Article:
wetlands under the CWA’s jurisdiction. e following sections provide more information on (i) the process
for obtaining such wet lands determinations; (ii) the criteria for establishing wetlands; and (iii) the factors
that aect whether wetlands fal l within CWA jurisdiction. As a practical matter, CWA jurisdiction over
wetland jurisdiction begins with a eld delineation that is based on hydrologic, vegetative, a nd soils char-
acteristics. Af ter features are delineated, using the resources and procedures described below in Section II,
there is a separate analysis to determine whet her the feature is within CWA jurisdiction. As su mmarized
above, this area of the law has been ver y active and remains controversial.
4. See 33 C.F.R. pt. 329.
5. 33 C.F.R. §329.4; see also infra Section II.C.l.a. (addressing 2008 EPA guidance indicating the Agency’s position that waters susceptible to
future commercial use are also “traditionally navigable”).
6. See Buttrey v. United States, 573 F. Supp. 283, 298, 14 ELR 20152 (E.D. La. 1983); P.E.Z. Properties v. Train, 393 F. Supp. 1370, 1380, 1382
(D.D.C. 1975).
7. See United States v. Sunset Cove, Inc., 3 ELR 20370 (D. Or. 1973), a’d in part and remanded on other grounds, 514 F.2d 1089, 5 ELR 20407
(9th Cir. 1975); United States v. Zanger, 767 F. Supp. 1030, 22 ELR 20231 (N.D. Cal. 1991).
8. See 42 Fed. Reg. 37122 (1977).
9. 392 F. Supp. 685, 5 ELR 20285 (D.D.C. 1975).
10. See 42 Fed. Reg. at 37127.
What Wetlands Are Regulated? Page 13
II. Physical Def‌inition of Wetlands and Waters of the United States
Since wetlands often occur as a transitional zone between uplands (dry land) and open waters, there is a
need to dene the boundaries of wetlands a nd other waters that may be reg ulated under the CWA. Iden-
tifying the physical features that are characteristic of a wetland involves application of a denition that
appears in both Corps and EPA regulations, dening wetlands as:
[A]reas that are inundated or saturated by surf ace or ground water at a frequency and duration sucient to
support, and that under normal circumsta nces do support, a prevalence of vegetation typical ly adapted for life
in saturated soil conditions . Wetlands generally include s wamps, marshes, bogs, and simila r areas.12
is denition is referred to as a “three parameter” test, under which wetlands are characterized by
hydrology (water at or near the surface for a sucient time), hydrophytic vegetation (plants adapted to
saturated soils), and hydric soils (specied soils and conditions). ese three parameters are exhibited on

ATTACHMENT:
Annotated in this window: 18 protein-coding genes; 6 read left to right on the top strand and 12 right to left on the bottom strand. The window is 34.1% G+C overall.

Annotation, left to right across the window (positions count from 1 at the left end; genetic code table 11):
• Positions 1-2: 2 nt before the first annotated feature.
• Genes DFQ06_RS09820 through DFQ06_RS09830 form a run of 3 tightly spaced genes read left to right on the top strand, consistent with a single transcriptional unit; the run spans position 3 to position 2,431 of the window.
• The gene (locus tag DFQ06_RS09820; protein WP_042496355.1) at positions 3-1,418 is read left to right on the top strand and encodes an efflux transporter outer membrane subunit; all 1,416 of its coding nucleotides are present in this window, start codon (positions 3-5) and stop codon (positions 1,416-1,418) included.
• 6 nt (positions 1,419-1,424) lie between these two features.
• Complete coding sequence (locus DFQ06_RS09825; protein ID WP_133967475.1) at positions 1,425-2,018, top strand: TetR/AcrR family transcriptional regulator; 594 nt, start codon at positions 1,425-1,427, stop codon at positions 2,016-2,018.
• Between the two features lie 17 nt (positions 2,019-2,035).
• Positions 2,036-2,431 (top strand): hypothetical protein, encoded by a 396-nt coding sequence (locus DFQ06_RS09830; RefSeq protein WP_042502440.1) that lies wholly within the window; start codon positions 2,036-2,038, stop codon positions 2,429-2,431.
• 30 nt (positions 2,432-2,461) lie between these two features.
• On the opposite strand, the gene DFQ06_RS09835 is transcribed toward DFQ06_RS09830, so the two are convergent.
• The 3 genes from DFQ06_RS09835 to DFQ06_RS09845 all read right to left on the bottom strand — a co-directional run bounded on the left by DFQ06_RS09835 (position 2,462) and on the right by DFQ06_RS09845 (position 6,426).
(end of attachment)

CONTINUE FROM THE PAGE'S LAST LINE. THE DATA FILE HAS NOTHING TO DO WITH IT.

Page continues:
the ground in myriad physical circumst ances. A wetland, under CWA standards, must exhibit all three of
these characteristics. Locating the boundaries of a wetland on the ground is called wetland delineation.
e regulatory denition of a wetland omits many details. For example, it does not specify how long an
area must be saturated or inundated, how a prevalence of wetland vegetation is measured, or which k inds
of soils can support a wetland ecosystem. To ll in t hese interstices, the federa l agencies have developed a
wetland delineation manual.13 e manual is not designed to be used by laypersons, and consultation with
properly trained experts is recommended.
Neither the regulations nor the delineation manual dene how to determine the boundaries of “other
waters,” such as streams and rivers. Rather, the Corps denition for t he “limits of jurisdiction” provides
that “[i]n the absence of adjacent wetlands, the jurisdiction extends to the ordinary high watermark.”14 e
“ordinary high watermark” is also dened15 and, as a general rule, is not measured by unusual storm events.
While this section addresses physical denitions and features used to identify waters of the United
States, determining legal jurisdiction over those waters can also involve an additional evaluation of physical
factors, as addressed more ful ly in Section III, below.
A. Identifying Wetlands Using the 1987 Corps Delineation Manual and the Regional
Since 1993, EPA and the Corps have both used the 1987 Corps Manual for wetlands delineation.16 While
this 1987 Manua l provides many procedures of uniform application, wetla nds characteristics can vary
across the nation. In 2002, the Corps initiated a process of “regionalization” of wet land delineation pro-
tocols across the countr y.17 e 10 planned Regional Supplements, covering the United States, were com-
pleted in 2012.18 ese Regional Supplements provide specic criteria for wetland delineation (e.g., depth
and duration of groundwater measurements) for use in their part icular regions. To the extent that these
dier from the 1987 Manual, the Regional Supplement will be followed. As a practical matter, delineation
of wetlands will have to follow the Corps Ma nual and the appropriate Regional Supplement.
13. Vcl. Lab.  D’   A, T R Y-87-1, C  E W D M (1987).
14. 33 C.F.R. §328.4(c)(1) (2008).
15. 33 C.F.R. §328.3(e) (2008) (noting that the term “ordinary high watermark” “means that line on the shore established by the uctuations of
water and indicated by physical characters such as clear, natural line impressed on the bank, shelving, changes in the character of soil, destruction
of terrestrial vegetation, the presence of litter and debris, or other appropriate means that consider the characteristics of the surrounding areas”).
16. 58 Fed. Reg. 4995 (Jan. 19, 1993). is announcement ended a long period of controversy over wetland delineation manuals and practices.
After the Corps, EPA and other agencies had presented a new Joint Delineation Manual for use in 1989, there was a signicant controversy
over which delineation manual to use. Many observers felt that the 1989 Manual changed delineation standards signicantly. In an eort to
reduce the controversy, Congress authorized the National Academies of Sciences (NAS) to evaluate the science of wetland delineation. See
Departments of Veterans Aairrs and Housing and Urban Development and Independent Agencies Appropriations Act of 1993, Pub. L. No.
102-389, 106 Stat. 1571 (1992). By the time the NAS released its report in 1995 (see infra note 144), the agencies had withdrawn the 1989
Joint Manual and were using the 1987 Corps Manual.
17. U.S. A C  E’, D  “R” V   C  E W D M: I
 R (2002), available at http://www.usace.army.mil/Portals/2/docs/civilworks/regulatory/reg_supp/dev_reg_wetlands.pdf.
18. See http://www.usace.army.mil/missions/civilworks/regulatoryprogramandpermits/reg_supp.aspx (last visited Nov. 19, 2012).